Russia's state-owned media giants Rossiya Segodnya are boycotting the Paralympic Games in Rio de Janeiro as a gesture of "solidarity" with the country's banned athletes, they have announced.
Instead of featuring stories on Rio 2016,, they will present coverage of "Russian Paralympic champions from various years and their personal stories of triumph".
This will "express solidarity with the excluded athletes and demonstrate that sports correspondents have no place at politicised sporting events".
The company will not send any reporters to Brazil, they said, although event results and photographs will be carried on the R-Sport news agency.
They will instead prioritise an alternative event planned for banned Paralympians in Russia on September 7 and 8.
The company, who also operate Ria Novosti and the English-language Sputnik website and radio station, had acted as host agency for the 2014 Winter Paralympic Games in Sochi and claim to have been the "longstanding leader in covering sporting events for people with disabilities".
But they have led a chorus of criticism against the International Paralympic Committee (IPC) following last month's decision to issue a blanket ban to Russian athletes following allegations of state sponsored doping at Sochi 2014 and other events published in a report by Canadian lawyer Richard McLaren.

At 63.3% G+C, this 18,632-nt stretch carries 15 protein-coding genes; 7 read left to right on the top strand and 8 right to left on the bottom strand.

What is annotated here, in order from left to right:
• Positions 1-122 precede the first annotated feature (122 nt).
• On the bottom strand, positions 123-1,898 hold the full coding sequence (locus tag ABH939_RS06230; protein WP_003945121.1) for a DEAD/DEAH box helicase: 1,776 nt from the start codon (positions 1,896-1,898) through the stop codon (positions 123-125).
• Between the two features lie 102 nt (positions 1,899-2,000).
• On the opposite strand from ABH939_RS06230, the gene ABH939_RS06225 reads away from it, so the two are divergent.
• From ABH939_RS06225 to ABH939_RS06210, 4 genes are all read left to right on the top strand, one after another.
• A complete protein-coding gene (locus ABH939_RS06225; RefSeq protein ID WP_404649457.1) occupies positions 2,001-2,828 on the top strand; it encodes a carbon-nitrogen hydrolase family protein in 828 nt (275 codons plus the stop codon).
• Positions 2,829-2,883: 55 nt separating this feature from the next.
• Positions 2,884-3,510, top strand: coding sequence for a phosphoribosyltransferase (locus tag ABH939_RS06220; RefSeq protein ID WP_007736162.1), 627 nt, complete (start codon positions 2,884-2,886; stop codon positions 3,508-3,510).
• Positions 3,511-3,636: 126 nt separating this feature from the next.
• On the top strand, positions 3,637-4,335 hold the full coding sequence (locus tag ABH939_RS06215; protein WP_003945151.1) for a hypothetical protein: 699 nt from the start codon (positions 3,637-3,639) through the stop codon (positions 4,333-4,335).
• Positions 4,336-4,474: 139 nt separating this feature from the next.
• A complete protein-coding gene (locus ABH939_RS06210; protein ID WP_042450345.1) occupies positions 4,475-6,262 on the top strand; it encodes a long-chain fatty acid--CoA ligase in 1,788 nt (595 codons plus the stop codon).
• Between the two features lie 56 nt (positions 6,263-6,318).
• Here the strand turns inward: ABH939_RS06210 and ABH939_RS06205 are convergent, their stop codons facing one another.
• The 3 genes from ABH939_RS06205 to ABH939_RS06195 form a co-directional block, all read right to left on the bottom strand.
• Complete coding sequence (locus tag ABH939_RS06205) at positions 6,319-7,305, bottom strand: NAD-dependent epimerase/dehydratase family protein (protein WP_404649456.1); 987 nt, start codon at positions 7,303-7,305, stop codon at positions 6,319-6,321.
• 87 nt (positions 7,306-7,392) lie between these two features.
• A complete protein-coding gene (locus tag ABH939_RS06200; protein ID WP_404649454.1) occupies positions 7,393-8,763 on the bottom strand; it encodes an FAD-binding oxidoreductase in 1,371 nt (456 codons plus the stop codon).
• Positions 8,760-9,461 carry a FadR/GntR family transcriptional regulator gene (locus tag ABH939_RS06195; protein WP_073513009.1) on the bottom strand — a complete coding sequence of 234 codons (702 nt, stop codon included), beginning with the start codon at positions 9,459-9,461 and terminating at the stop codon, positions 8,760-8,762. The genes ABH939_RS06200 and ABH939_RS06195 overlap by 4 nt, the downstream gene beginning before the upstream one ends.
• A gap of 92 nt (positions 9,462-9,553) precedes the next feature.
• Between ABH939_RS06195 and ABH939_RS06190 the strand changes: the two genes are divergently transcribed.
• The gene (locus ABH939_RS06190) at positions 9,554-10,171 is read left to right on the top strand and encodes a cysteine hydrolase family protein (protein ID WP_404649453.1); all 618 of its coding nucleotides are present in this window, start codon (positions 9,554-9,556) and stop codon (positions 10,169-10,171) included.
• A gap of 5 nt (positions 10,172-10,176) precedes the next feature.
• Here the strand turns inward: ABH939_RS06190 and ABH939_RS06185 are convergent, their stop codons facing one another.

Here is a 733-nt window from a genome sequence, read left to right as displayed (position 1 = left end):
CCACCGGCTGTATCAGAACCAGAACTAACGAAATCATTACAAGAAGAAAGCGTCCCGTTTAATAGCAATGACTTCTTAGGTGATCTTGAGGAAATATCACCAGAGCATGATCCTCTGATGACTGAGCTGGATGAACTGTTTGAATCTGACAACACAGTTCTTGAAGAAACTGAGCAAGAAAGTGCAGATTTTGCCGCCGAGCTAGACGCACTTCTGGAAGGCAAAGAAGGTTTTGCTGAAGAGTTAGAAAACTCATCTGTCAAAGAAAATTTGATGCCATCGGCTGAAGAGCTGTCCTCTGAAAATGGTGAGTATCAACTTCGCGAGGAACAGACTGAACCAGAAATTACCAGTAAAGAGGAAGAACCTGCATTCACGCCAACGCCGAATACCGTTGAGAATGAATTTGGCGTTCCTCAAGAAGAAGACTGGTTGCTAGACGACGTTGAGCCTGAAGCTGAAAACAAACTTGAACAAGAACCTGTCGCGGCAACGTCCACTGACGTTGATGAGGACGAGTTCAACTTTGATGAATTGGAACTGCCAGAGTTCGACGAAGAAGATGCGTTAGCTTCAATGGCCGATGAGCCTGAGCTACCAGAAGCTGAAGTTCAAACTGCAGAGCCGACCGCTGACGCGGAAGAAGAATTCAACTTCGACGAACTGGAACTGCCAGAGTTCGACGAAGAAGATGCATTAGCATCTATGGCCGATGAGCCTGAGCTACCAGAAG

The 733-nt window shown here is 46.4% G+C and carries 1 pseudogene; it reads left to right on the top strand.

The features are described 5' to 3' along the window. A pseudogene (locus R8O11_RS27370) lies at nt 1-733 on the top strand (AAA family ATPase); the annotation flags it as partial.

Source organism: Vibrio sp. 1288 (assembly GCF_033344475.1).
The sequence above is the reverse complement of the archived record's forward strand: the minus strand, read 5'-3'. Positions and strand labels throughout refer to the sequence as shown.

"Sports events at this level have always been a festivity and a triumph of will for athletes who have to face tremendous challenges," said R-Sport head Vasily Konov when announcing the decision.
"We were proud and happy to be the host agency at the Paralympic Winter Games in Sochi.
"We met with Mr. [sic] Philip Craven, President of the IPC, several times; he visited us at [our offices on] Zubovsky Boulevard."
Konov added: "To our profound regret, the IPC decided to ban Russian Paralympic athletes from participating in the Rio Games.
"The decision was based on a report that lacked facts or evidence, although the IPC could have emulated the IOC (International Olympic Committee) who had enough common sense to take the right approach.
"The situation being what it is, we are showing solidarity with our athletes, who remain at home.
"It makes no sense to be outsiders at a festivity that lacks its sports component and has become a politicised event.
"We respect everyone who will vie for gold at Rio; we wish every success to the athletes who will participate in the Paralympic Games but we will be watching from the sidelines."
Media outlets are often accused of inconsistent coverage, but it is virtually unprecedented for an organisation to officially announce it is refusing to cover an event.
Rossiya Segodnya have also been host agency for the 2014 Winter Olympic Games in Sochi, as well as the 2013 Summer Universiade and the 2015 World Aquatics Championships in Kazan.
Their mission is to provide "prompt and balanced coverage of international events, and to inform its audience about different perspectives on key events".
They are seen as a mouthpiece of the Russian Government, however, and have faced criticism in the West for alleged homephobia, including their publishing of a statistic claiming "40 per cent of children brought up by homosexuals have venereal diseases".